I'm all for making a birth experience your own (if we ever had that rare patient that wanted to go natural, I'd end up taking them because I was the most comfortable with natural labors), but I truly believe the doctor in the movie Knocked Up said it best, "You want a special experience? Go to a Jimmy Buffet concert."

    I would usually go through them line by line with the patients, and gently try to point out their dumba$$ery. "We do not wish you to circumsice our son without first discussing it with us." "Oh thank you, thank you, thank you, great stupid ones, I always arbitrarily pick out boy babies to circ, and I spirit them away in the dead of night when you are sleeping. Bwa ha ha ha ha!!!!" I really don't give one good dang about who gets circed and who doesn't, and I'm certainly not going to risk my license on something like that.

    It reminds me of all the many times I've been asked as I'm about to give medication, "Will that hurt the baby?" OF COURSE it will!! It's our generation's answer to thalidomide, and I'm just drooling in anticipation as I pepare to give your baby flippers! Geesh, what the heck are they thinking? I'm not your enemy, and if you are so convinced that I am, then stay your butt at home!
  9. Visit  caregiver1977 profile page
    1
    Some people need to figure out their expectations and discuss them with their doctor first, let's say, in their first trimester. It is a good idea to find out what the hospital will/will not allow. In many cases, that would be better than a birth plan.

    IMO that would be better for the patient and the hospital staff.
    monkeybug likes this.
  10. Visit  caregiver1977 profile page
    2
    Quote from dariah
    What I don't understand is, if these women do enough research to learn what steri strips and saline locks are, then how come they don't research the hospital's policies to know if that's a place they'd like to give birth?
    I couldn't agree more.

    I did find it disturbing during the labor of my first son that the nurse kept insisting that I get an epidural "because I'd be sorry I didn't, and might want one and it would be too late." She yelled the part that I just typed in quotes. She went as far as to bring in the doctor who puts in the epidurals (sorry, my spelling isn't so good, but I can say the word). This was after I repeatedly told her that I did not want the epidural. I told that doctor that I didn't want an epidural and he looked around the room like "okay, so why am I here?"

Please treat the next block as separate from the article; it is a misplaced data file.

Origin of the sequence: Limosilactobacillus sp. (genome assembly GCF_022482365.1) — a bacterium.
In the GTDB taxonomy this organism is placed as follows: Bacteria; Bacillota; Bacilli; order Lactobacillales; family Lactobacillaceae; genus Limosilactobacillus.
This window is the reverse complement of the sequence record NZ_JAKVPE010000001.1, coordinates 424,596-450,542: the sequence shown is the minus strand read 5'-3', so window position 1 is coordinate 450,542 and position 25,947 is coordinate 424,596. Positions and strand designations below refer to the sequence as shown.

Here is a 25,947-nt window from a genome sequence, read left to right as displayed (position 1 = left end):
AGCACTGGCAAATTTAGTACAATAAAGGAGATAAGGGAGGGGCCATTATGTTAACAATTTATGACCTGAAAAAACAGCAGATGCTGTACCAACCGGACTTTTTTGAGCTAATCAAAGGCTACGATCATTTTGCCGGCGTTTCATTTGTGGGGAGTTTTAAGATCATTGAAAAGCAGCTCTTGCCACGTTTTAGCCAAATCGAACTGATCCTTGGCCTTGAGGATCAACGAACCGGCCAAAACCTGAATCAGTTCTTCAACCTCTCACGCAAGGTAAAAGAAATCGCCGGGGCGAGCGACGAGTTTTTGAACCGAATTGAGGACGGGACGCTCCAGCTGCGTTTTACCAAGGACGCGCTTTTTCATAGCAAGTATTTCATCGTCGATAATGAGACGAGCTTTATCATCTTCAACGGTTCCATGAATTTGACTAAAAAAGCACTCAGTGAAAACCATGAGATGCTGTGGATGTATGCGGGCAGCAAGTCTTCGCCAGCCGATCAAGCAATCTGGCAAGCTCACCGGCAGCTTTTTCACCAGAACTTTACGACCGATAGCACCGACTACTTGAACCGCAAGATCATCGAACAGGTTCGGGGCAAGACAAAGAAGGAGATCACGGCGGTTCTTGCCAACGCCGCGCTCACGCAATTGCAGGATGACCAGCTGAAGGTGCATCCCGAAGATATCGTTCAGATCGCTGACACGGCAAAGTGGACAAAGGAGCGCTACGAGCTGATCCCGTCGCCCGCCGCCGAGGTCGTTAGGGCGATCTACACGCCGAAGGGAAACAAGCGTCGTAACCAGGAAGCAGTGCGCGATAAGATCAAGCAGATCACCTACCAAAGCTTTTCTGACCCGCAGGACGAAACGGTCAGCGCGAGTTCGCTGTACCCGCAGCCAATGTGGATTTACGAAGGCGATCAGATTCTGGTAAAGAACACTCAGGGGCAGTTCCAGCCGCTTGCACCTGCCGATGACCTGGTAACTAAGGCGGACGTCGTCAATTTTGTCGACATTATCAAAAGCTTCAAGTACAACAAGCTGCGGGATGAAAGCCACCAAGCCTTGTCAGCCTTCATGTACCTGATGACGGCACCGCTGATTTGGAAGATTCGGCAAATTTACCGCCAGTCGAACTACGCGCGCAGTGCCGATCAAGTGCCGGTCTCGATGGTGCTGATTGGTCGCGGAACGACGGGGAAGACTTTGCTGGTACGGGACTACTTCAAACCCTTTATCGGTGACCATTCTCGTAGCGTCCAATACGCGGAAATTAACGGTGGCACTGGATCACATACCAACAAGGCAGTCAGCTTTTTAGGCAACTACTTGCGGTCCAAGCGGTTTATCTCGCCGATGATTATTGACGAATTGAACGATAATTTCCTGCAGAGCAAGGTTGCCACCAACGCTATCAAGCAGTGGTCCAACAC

I ended up pushing out my son with the help of a little Demoral to help me sleep. I did about 10 minutes of pushing.
    canoehead and losbozos like this.
  11. Visit  HeartsOpenWide profile page
    3
    I don't mind birth plans at all, as long as the patient understands that they are just ideals of how their birth could go; but are totally fluid to changing as things change with labor. The more ridged the birth plan the closer the get to a C/S...
  12. Visit  losbozos profile page
    3
    So, what's the problem? Or the harm? Sometimes it seems a little strange but is more that we perceive it as confrontational & questioning our skills? If so, why? And if you think the patients can't see how you're feeling, think again. Birthing is an intensely personal experience that has become increasingly medicalized in the past 60 or so yrs. Welcome the birth plan; invite the parent(s) to detail it for you. Finding common ground is so important & will help the parent(s) have confidence in you. However, I do think it would be helpful for all if the providers could better inform the parents-to-be of the hospitals general routines. All of our babies go skin-2-skin & bf unless they need special attention.
  13. Visit  allthingsbright profile page
    2
    pt requesting "clitoral stimulation" from nurse during induction on birth plan=not gonna happen

    that said, most birth plans i am coming across lately have been okay--usually printed off the internet --and i wonder if pts even have any idea of what they are requesting! i just think pts are not educated enough coming into the process and have no idea what they are talking about in 75% of the cases. i'm a childbirth educator, BTW--so biased, here.

    excuse the lack of caps and punctuation--recovering from 3-in-a-row